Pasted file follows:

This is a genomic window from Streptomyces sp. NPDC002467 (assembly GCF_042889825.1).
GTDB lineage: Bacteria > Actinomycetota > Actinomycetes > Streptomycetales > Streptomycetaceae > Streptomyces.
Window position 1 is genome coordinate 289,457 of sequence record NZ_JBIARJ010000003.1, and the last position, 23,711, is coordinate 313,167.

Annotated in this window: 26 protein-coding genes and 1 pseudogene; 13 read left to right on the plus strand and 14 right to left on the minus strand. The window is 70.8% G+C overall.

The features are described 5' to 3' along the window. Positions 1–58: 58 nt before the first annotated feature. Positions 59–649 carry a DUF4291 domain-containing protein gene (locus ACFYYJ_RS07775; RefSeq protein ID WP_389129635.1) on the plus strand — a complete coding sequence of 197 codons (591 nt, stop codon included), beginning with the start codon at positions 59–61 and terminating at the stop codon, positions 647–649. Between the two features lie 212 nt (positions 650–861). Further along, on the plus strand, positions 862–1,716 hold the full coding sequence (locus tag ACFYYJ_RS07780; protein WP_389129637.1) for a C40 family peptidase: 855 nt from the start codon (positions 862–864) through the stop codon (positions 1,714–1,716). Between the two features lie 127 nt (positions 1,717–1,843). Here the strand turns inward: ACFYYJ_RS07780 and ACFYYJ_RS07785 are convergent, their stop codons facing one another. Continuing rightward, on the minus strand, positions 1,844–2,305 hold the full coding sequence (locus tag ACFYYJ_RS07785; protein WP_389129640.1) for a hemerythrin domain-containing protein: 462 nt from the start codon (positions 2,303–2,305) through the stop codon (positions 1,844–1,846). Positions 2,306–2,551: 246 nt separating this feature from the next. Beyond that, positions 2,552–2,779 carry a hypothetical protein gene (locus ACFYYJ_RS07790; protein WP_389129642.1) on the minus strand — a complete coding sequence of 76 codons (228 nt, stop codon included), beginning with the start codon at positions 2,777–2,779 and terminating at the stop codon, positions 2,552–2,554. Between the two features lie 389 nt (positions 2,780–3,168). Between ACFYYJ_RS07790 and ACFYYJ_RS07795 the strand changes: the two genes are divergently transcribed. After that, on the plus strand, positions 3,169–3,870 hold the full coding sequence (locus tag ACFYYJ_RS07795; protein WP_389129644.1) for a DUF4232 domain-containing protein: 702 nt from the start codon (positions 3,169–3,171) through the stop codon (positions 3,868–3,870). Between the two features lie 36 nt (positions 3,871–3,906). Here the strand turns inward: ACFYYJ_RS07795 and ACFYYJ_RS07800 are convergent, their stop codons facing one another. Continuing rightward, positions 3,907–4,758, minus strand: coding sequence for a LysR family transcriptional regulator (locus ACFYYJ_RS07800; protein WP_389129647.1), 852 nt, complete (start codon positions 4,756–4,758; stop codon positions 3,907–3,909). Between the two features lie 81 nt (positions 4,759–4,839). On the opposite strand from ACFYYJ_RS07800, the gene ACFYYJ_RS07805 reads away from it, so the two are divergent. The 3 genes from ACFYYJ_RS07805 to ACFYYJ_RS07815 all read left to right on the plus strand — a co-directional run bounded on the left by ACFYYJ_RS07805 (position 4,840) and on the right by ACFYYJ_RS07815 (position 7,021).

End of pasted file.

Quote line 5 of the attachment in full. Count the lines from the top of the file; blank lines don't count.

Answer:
The features are described 5' to 3' along the window. Positions 1–58: 58 nt before the first annotated feature. Positions 59–649 carry a DUF4291 domain-containing protein gene (locus ACFYYJ_RS07775; RefSeq protein ID WP_389129635.1) on the plus strand — a complete coding sequence of 197 codons (591 nt, stop codon included), beginning with the start codon at positions 59–61 and terminating at the stop codon, positions 647–649. Between the two features lie 212 nt (positions 650–861). Further along, on the plus strand, positions 862–1,716 hold the full coding sequence (locus tag ACFYYJ_RS07780; protein WP_389129637.1) for a C40 family peptidase: 855 nt from the start codon (positions 862–864) through the stop codon (positions 1,714–1,716). Between the two features lie 127 nt (positions 1,717–1,843). Here the strand turns inward: ACFYYJ_RS07780 and ACFYYJ_RS07785 are convergent, their stop codons facing one another. Continuing rightward, on the minus strand, positions 1,844–2,305 hold the full coding sequence (locus tag ACFYYJ_RS07785; protein WP_389129640.1) for a hemerythrin domain-containing protein: 462 nt from the start codon (positions 2,303–2,305) through the stop codon (positions 1,844–1,846). Positions 2,306–2,551: 246 nt separating this feature from the next. Beyond that, positions 2,552–2,779 carry a hypothetical protein gene (locus ACFYYJ_RS07790; protein WP_389129642.1) on the minus strand — a complete coding sequence of 76 codons (228 nt, stop codon included), beginning with the start codon at positions 2,777–2,779 and terminating at the stop codon, positions 2,552–2,554. Between the two features lie 389 nt (positions 2,780–3,168). Between ACFYYJ_RS07790 and ACFYYJ_RS07795 the strand changes: the two genes are divergently transcribed. After that, on the plus strand, positions 3,169–3,870 hold the full coding sequence (locus tag ACFYYJ_RS07795; protein WP_389129644.1) for a DUF4232 domain-containing protein: 702 nt from the start codon (positions 3,169–3,171) through the stop codon (positions 3,868–3,870). Between the two features lie 36 nt (positions 3,871–3,906). Here the strand turns inward: ACFYYJ_RS07795 and ACFYYJ_RS07800 are convergent, their stop codons facing one another. Continuing rightward, positions 3,907–4,758, minus strand: coding sequence for a LysR family transcriptional regulator (locus ACFYYJ_RS07800; protein WP_389129647.1), 852 nt, complete (start codon positions 4,756–4,758; stop codon positions 3,907–3,909). Between the two features lie 81 nt (positions 4,759–4,839). On the opposite strand from ACFYYJ_RS07800, the gene ACFYYJ_RS07805 reads away from it, so the two are divergent. The 3 genes from ACFYYJ_RS07805 to ACFYYJ_RS07815 all read left to right on the plus strand — a co-directional run bounded on the left by ACFYYJ_RS07805 (position 4,840) and on the right by ACFYYJ_RS07815 (position 7,021).